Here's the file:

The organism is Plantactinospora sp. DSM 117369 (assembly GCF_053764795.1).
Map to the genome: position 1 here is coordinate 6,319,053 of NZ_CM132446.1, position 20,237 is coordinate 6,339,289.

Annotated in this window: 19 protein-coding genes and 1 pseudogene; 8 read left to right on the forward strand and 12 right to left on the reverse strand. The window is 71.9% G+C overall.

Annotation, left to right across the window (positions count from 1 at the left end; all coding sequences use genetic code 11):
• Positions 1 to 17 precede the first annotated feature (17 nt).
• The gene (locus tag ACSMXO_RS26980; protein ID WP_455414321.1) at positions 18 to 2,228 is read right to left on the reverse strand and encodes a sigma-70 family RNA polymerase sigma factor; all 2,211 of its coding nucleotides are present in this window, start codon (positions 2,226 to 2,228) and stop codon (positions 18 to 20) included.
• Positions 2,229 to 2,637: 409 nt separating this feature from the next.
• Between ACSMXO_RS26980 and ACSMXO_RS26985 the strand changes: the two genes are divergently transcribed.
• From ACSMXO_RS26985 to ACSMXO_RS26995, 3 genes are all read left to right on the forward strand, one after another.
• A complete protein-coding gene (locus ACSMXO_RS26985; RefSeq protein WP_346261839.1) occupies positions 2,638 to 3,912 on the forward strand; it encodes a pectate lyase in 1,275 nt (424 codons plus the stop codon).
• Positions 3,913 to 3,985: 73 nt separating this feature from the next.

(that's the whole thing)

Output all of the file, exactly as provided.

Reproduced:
The organism is Plantactinospora sp. DSM 117369 (assembly GCF_053764795.1).
Map to the genome: position 1 here is coordinate 6,319,053 of NZ_CM132446.1, position 20,237 is coordinate 6,339,289.

Annotated in this window: 19 protein-coding genes and 1 pseudogene; 8 read left to right on the forward strand and 12 right to left on the reverse strand. The window is 71.9% G+C overall.

Annotation, left to right across the window (positions count from 1 at the left end; all coding sequences use genetic code 11):
• Positions 1 to 17 precede the first annotated feature (17 nt).
• The gene (locus tag ACSMXO_RS26980; protein ID WP_455414321.1) at positions 18 to 2,228 is read right to left on the reverse strand and encodes a sigma-70 family RNA polymerase sigma factor; all 2,211 of its coding nucleotides are present in this window, start codon (positions 2,226 to 2,228) and stop codon (positions 18 to 20) included.
• Positions 2,229 to 2,637: 409 nt separating this feature from the next.
• Between ACSMXO_RS26980 and ACSMXO_RS26985 the strand changes: the two genes are divergently transcribed.
• From ACSMXO_RS26985 to ACSMXO_RS26995, 3 genes are all read left to right on the forward strand, one after another.
• A complete protein-coding gene (locus ACSMXO_RS26985; RefSeq protein WP_346261839.1) occupies positions 2,638 to 3,912 on the forward strand; it encodes a pectate lyase in 1,275 nt (424 codons plus the stop codon).
• Positions 3,913 to 3,985: 73 nt separating this feature from the next.